Tuesday, 30 March 2004

About Schmidt

Screw Mock-a-Blog week. I’ve got more important things to write on. I watched About Schmidt last evening and it was alright. Definitely an old person’s movie. It was solidly put together with interesting shots but nothing fancy. Jack Nicholson made the movie. It is obvious why his performance got him nominated for so many awards. Kathy Bates was even nominated for Best Actress in a Supporting Role for her performance. I wasn’t stunned by her performance but I was stunned by her getting bare-ass naked for a hot tub scene. She is not an attractive woman.

Watching About Schmidt got me thinking though. I’ve got the feeling more and more films like this are going to start appearing in the wake of baby boomer retirements. I’m not and not meant to be interested in films about old age. The demographic is my parent’s. I am sort of interested in how aging and the decline of the boomers will be portrayed. This article by Michael Moses appeared in the January 2002 edition of Reason and sort of gets at some of the problems that boomer cinema might throw up.

In an interview Spielberg granted when Saving Private Ryan was released, the director summed up his view of the great conflict. “I think it is the key — the turning point of the entire century. It was as simple as this: The century either was going to produce the baby boomers or it was not going to produce the baby boomers. World War II allowed my generation to exist.” There you have it. The ultimate benefit, the highest justification and sanctification of the greatest, if not the bloodiest, war in human history: the birth of the baby boomers.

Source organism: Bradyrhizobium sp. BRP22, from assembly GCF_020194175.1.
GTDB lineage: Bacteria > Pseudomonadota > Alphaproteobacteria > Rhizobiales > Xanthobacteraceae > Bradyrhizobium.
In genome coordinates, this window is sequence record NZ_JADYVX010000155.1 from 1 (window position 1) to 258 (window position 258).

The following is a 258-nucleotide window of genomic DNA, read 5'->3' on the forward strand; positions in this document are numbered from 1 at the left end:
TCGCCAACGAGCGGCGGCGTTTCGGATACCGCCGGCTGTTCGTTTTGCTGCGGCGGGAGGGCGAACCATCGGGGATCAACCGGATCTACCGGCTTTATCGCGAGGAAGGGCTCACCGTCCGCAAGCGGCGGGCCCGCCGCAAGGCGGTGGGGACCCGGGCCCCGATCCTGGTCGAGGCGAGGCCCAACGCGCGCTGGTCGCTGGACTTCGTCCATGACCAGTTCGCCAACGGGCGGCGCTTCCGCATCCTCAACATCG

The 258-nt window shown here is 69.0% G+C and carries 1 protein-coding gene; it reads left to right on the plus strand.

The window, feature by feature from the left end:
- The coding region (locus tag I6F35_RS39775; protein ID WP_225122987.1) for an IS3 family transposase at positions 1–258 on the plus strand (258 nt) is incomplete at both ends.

Pretty inflammatory; but what he is getting at finally shows up in his second to last sentence.

The baby boom generation, for better or worse, is the first fully committed to the view that to control the visual representation of history is to control history itself, and thereby one?s own destiny.

I find this troubling because my parent’s generation has so much clout that it can enforce cultural and ideological change to a high degree. Its the message of the 60s aged 40 years. In this way, boomers are still rebelling against their upbringing and trying to define themselves. I think I’m uncomfortable with this because I feel the same way. I think the boomers are obsolete and should stop worrying about themselves so much. I think by now they should have come up with some sense of stability. I think they should give it up and let GenXrs come into their own. I don’t want an influx of movies about being old because I want to celebrate being young. At the same time I’m interested in what boomers are going to produce in their evening years.